Parsley Pesto

Parsley is often mistaken for a “garnish” herb. Something to brighten your restaurant dinner plate only to be discarded with the trimmings.

But don’t be fooled! Parsley is an amazing powerhouse of nutrients and it should be respected as one of our best herbal medicines. In fact, that sprig of parsley may be the healthiest thing on your dinner plate!

The Amazing Benefits of Parsley

Nutrients
Parsley is really high in nutrients, notably Vitamin K, Vitamin C and Vitamin A. It is especially high in Vitamin K. This vitamin is strongly tied to heart health and healthy bones.

Promotes Digestion
Besides looking pretty, another reason you find parsley on dinner plates is because it helps to promote digestion. It is an aromatic herb that stimulates digestion and moves stagnant digestion. Ever eat a meal and feel like you have a bowling ball stuck in your stomach? Try parsley!

Anti-inflammatory
Parsley helps to modulate inflammation. Excess inflammation in the body is associated with muscle pain, arthritis, and degenerative diseases, including cancer.

Protects Against Cancer
Parsley stops negative angiogenesis. This happens when a tumor creates a blood supply that enables it to grow. Cutting-edge cancer research shows us that many people have cancer cells in their body but, by eating antioxidant-rich foods like parsley, we can stop cancer cells from ever growing!

The Taste of Parsley

Have you ever really tasted parsley? Parsley certainly tastes “green”, but it also has a slightly spicy and pungent taste to it. The way herbs taste is a huge clue as to how we can use them as medicines.

Spicy and pungent herbs are often used to promote digestion and reduce inflammation.

Difference Between Curly Parsley and Flat Leaf Parsley?

If you know your parsley you might notice that there are two distinct kinds that are commonly sold. One kind has really curly leaves while the other variety has a flat leaf.

What’s the difference?

You can tell a lot about herbs by their taste and this is a perfect example of letting your taste sensation be your guide. If you get a chance, taste each kind. Do they taste the same? (hint: they don’t!)

Here’s another taste question for you. Does the stem taste the same as the leaves? What’s the difference?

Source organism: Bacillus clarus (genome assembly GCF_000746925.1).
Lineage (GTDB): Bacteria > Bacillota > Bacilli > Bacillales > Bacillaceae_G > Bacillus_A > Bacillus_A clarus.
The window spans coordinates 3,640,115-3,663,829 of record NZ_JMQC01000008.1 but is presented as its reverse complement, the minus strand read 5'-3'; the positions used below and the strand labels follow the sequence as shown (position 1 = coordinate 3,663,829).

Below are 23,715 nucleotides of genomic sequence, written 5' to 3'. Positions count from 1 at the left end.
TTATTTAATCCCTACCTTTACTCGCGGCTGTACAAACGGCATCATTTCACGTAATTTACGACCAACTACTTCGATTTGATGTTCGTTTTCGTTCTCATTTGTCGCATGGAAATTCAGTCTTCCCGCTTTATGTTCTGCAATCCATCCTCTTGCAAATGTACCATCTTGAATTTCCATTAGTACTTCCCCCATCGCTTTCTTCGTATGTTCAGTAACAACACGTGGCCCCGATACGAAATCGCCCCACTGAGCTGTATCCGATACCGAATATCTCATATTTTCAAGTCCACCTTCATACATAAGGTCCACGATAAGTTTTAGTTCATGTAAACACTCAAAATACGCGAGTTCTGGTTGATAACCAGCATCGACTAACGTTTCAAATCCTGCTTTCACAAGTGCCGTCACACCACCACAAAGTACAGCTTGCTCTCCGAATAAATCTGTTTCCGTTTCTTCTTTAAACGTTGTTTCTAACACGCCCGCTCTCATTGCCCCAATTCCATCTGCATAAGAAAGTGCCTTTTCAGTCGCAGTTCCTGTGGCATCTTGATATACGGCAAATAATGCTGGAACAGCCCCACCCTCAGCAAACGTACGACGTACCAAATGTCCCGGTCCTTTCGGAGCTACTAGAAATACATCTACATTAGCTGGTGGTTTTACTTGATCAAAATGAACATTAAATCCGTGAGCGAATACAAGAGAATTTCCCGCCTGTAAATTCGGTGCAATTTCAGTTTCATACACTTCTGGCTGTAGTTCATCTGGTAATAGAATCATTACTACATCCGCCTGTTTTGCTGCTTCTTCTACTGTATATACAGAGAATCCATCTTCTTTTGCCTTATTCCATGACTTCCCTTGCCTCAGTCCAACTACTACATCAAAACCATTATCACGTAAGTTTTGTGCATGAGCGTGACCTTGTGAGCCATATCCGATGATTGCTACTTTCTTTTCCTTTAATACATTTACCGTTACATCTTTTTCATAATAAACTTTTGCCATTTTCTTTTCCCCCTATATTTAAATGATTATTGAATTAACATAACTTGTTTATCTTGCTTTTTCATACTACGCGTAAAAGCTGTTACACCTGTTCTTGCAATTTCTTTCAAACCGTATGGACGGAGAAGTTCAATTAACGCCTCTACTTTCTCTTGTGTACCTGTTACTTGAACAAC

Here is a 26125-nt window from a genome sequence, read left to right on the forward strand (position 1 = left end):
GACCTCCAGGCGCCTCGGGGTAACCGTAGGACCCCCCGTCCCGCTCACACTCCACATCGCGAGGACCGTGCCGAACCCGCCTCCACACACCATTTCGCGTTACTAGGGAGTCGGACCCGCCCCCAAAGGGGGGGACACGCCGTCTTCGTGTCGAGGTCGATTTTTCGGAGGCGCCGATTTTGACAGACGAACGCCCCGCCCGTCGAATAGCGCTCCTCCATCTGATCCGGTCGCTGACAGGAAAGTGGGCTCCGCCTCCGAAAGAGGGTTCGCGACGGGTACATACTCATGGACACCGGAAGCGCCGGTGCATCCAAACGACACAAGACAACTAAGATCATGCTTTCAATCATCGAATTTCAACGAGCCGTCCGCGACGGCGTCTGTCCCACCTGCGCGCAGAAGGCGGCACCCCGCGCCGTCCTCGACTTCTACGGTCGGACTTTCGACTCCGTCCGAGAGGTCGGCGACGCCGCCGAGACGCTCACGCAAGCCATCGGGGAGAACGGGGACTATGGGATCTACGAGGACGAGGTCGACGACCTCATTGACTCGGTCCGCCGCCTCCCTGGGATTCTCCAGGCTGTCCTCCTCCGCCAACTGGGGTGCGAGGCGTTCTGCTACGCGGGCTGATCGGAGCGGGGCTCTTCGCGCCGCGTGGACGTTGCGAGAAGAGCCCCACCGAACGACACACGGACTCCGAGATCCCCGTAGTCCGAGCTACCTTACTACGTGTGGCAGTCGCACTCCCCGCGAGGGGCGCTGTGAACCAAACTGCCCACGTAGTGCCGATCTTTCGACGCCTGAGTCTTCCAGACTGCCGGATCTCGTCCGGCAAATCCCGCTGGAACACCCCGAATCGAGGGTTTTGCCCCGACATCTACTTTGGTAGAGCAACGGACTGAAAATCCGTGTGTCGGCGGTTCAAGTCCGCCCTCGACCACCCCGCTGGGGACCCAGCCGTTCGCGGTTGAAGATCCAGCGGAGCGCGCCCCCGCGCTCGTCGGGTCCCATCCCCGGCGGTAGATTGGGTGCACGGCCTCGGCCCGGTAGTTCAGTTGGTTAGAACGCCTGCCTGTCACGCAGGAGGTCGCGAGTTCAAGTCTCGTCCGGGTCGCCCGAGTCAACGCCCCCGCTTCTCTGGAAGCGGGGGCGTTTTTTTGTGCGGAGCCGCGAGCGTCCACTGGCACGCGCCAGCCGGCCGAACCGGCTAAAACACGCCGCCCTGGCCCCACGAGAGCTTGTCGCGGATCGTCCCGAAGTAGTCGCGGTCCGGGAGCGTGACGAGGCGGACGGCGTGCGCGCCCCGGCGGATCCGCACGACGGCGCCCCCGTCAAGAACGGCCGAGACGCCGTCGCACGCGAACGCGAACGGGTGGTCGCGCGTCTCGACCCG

I’m going to let you discover the different taste of parsley for yourself. Let me know what you discover in the comments below.

How to use Parsley

Parsley is best used fresh. It’s easy to grow in your garden and can also be found in grocery stores all year round.

Since parsley is typically served as one sprig on the dinner plate we tend to think that is a good serving size. Not even close!

In our house we make an effort to get as much parsley in our diet as we could possibly enjoy! Food as medicine at its best.

During the hot summer months we make salads that are at least half parsley leaves. We also like to include liberal parsley garnishes with all of our meals (think small handful rather than sprig).

Another favorite way to enjoy parsley is as a pesto. Not only do you get the wonderful nutrition and benefits of parsley, you also get the wonderful qualities of walnuts, garlic, olive oil, paprika and lemon. This really is food as medicine!

We enjoy this parsley pesto on our meats, veggies and even our eggs at breakfast.

Pesto is a very forgiving mixture. If you can’t have nuts or dairy, feel free to omit them and change the recipe as you would like. It’s hard to go wrong!

What you’ll need…

Ingredients

  • 2 cups tightly-packed flat leaf parsley leaves
  • 3/4 cup toasted chopped walnuts
  • 1/2 cup grated parmesan cheese
  • 3 large cloves garlic
  • 1/2 teaspoon salt
  • 1 teaspoon paprika powder
  • 1 cup extra-virgin olive oil
  • 2 tablespoons fresh lemon juice
  • 2 teaspoons lemon zest

Throw everything in a food processor or blender. Blend on high until it forms a smooth consistency.

Store in the fridge and use within a few days. You can also freeze it in whatever portion size works for you.

Enjoy!

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4 comments
  1. Deborah Cottle says:

    An old acquaintance of mine has very high blood pressure and kidney issues. Looking for a salt alternative she bought some chemical low sodium salt – which I threw out when I read its content. As a natural alternative to salt I have given her dried and powdered parsley. I am also preparing some dried and powdered celery leaves. Of course, these herbs are best used fresh but as an alternative to salt that’s what I came up with. Is that a good idea?

  2. Abbie White
    Abbie White says:

    I applaud you for throwing away the chemical salt substitute. A strong inclination to use salt relates to the desire to enhance flavor. My family’s approach to using the salt shaker rarely is to use lots of strong herbs and spices in my daily diet such as ginger, garlic, black pepper, chili pepper, sage, rosemary, and so on. Many of these wonderful additions help with a broad range of physical ailments, too. I think that dried and powdered parsley and celery are bland and would not satisfy the craving for salt.

  3. Linda McCollum says:

    Something my husband, who cooks for me, taught me, is that if you salt the cooking water to taste/lightly, you will not have to salt the finished meal.

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